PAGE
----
Since publishing Doughnut Economics in 2017, renegade British economist Kate Raworth has become a phenomenon that mainstream economics largely declines to acknowledge but increasingly cannot ignore. Her book has been praised by the Pope, the UN General Assembly, and Extinction Rebellion, and translated into over 20 languages. Guardian columnist George Monbiot calls the book “brilliant, thrilling and revolutionary,” comparing it to John Maynard Keynes’ bravura General Theory book, which revolutionized economics in 1936.
Raworth’s reconceptualization of the economy as a doughnut accents two features that should be at the center of any economy: the ability to meet everyone’s basic human needs (the inner ring of the doughnut) and the ability to stay within the ecological “carrying capacity” of Earth (the outer ring).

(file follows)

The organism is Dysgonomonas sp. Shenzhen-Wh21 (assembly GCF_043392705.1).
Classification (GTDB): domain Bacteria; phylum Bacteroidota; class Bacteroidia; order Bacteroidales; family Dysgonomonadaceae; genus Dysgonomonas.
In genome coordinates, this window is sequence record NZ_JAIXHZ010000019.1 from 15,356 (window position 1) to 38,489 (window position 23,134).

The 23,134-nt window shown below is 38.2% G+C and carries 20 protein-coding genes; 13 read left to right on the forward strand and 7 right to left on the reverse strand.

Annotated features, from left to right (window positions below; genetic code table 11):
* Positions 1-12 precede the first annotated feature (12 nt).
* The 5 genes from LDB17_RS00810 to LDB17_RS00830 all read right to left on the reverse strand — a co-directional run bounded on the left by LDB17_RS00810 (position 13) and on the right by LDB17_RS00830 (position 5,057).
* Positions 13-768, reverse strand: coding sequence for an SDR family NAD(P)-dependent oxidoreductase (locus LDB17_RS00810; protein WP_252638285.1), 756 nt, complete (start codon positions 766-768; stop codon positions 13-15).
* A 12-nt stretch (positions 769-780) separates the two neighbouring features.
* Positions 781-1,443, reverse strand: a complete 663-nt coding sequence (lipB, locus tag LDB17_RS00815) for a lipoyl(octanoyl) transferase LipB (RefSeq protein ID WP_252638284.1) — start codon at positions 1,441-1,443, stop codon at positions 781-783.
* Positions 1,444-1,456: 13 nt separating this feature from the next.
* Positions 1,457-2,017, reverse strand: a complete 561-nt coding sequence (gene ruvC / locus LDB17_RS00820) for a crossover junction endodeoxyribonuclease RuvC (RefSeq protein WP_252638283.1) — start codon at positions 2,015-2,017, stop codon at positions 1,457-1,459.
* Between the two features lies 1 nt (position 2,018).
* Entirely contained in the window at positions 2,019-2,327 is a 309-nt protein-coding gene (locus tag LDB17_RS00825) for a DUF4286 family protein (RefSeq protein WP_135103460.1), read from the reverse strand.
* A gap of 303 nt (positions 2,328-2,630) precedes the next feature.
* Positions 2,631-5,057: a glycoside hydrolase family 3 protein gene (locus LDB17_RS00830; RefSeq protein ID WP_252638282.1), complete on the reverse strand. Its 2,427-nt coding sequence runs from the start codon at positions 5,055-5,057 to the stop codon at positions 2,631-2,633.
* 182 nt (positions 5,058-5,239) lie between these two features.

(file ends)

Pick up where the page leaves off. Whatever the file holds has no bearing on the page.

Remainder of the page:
The framework doesn’t sound so controversial. But when I spoke to Raworth for my podcast Frontiers of Commoning (Episode #15), I was astonished to learn that the economics profession, at least within the academy, has largely ignored her book despite its popularity. Scholars in development studies, political science, and architecture are keenly interested, she notes, as are countless students, activists, and city governments. The cities of Amsterdam, Copenhagen, and Brussels, among others, have actually embraced “the doughnut” as a way to guide their municipal policies and programs.